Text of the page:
More than two million people in the UK experience problems with an irregular heartbeat, according to the NHS. Most continue to live a normal life but certain conditions like Hypertrophic Cardiomyopathy, which caused footballer Fabrice Muamba to collapse on the pitch, can be extremely serious if left untreated.
The typical surgical intervention would be a pacemaker, which forces the heart to relax and contract using an electrical current. But the work we are doing in the Centre for Biomolecular Sciences could change that.
Imagine being able to stimulate heart cells with no electrical charge, simply a flash of LED light. That’s what we have been able to achieve in our laboratories, using a process called optogenetics – the combination of genetics and light to control cell behaviour.
After growing heart cells from patients’ skin samples, we have used a technique known as CRISPR Cas9, which are ‘molecular scissors’ that can introduce external genes to the cells. One of these – channelrhodopsin-2 – is found in algae and helps it move towards light. When placed into our heart cells we’ve been able to make them respond to blue light. Turn the light on and the cell contracts, turn it off and it relaxes.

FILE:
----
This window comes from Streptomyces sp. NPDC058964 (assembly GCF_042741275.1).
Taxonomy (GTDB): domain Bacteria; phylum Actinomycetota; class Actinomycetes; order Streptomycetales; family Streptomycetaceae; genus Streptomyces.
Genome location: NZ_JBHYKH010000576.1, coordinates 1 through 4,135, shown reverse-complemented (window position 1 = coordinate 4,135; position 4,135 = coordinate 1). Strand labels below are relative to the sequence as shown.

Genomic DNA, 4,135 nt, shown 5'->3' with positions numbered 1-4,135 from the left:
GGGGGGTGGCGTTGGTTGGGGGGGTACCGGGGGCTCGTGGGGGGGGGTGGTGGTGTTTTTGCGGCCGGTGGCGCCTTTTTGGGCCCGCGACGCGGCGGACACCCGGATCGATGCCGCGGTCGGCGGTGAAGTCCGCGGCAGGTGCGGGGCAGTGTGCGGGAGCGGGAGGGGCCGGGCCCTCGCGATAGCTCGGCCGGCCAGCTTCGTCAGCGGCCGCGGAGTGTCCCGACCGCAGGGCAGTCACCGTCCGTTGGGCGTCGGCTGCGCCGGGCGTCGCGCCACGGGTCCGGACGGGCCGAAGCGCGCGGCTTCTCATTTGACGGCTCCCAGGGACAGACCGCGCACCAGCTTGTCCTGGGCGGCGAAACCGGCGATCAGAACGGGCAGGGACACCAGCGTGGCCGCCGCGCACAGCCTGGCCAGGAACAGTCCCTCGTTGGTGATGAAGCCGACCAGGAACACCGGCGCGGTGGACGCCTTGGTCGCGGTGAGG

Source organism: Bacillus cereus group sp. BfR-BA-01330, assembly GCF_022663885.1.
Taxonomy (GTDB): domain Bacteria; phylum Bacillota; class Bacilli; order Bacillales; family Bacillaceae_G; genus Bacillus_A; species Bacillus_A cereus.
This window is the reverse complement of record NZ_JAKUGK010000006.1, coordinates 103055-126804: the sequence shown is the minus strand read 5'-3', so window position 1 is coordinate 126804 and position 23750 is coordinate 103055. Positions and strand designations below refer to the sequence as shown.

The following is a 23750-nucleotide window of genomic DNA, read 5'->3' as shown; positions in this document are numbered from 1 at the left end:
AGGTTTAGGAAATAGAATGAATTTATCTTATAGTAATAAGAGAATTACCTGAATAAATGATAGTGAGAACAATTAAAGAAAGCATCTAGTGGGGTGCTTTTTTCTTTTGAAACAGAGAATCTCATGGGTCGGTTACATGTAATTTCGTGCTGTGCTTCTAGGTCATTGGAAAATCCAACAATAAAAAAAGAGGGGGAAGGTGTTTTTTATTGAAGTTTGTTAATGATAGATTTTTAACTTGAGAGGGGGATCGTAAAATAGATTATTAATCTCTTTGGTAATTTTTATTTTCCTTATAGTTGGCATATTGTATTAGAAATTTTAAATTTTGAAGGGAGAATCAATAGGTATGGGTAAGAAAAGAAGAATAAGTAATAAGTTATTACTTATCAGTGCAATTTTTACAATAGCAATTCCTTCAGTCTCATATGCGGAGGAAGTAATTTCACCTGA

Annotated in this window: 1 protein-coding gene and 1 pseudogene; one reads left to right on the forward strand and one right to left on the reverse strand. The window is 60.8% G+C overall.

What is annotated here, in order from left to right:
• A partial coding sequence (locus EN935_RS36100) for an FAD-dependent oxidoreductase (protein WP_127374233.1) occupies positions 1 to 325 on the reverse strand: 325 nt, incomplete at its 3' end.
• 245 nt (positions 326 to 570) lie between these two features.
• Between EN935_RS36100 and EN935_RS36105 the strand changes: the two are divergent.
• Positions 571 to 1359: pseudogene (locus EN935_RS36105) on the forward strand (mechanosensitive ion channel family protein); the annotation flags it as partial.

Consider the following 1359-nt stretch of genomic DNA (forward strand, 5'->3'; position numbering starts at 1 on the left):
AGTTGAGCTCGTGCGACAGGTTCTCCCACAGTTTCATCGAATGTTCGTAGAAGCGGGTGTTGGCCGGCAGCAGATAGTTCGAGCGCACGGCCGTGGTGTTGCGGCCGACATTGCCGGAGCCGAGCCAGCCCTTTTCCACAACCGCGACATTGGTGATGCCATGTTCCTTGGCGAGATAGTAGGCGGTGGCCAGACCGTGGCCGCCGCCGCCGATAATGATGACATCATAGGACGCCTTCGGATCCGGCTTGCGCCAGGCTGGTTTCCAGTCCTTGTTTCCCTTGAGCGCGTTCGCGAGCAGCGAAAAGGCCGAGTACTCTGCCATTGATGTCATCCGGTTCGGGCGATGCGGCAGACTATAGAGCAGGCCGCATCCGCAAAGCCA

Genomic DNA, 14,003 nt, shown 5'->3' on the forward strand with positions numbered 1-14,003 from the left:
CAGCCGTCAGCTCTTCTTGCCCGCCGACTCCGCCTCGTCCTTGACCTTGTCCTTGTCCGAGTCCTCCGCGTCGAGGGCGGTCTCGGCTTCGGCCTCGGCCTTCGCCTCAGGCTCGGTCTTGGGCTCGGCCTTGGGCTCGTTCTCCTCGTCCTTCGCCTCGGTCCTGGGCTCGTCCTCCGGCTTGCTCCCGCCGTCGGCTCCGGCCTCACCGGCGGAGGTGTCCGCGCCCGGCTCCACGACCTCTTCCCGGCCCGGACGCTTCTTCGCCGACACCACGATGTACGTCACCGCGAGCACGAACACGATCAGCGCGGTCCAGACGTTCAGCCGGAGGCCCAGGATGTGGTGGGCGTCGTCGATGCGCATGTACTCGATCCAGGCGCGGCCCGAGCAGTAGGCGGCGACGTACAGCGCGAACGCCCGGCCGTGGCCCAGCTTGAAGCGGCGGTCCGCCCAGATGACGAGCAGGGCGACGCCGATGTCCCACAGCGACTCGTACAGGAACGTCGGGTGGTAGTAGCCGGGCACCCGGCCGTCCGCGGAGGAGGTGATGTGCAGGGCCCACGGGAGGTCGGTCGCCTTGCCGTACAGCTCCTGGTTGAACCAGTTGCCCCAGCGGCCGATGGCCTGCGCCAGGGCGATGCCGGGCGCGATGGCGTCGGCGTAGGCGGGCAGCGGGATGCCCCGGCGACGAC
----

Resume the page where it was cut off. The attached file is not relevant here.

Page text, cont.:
Imagine being able to stimulate heart cells with no electrical charge, simply a flash of LED light.
When the light shines it allows an influx of positively charged ions into the cells - including Na+ – which then leads to depolarisation and, subsequently, contraction.
Our work, which has been supported by the Britain-Israel Research and Academic Exchange (BIRAX) and the British Heart Foundation, allows us to study complex heart conditions without the use of animals or primary heart tissue.
While still a way off, it is enabling us to envisage a future where bulky pacemakers could be replaced with LED technology, improving the care for millions of heart patients across the world.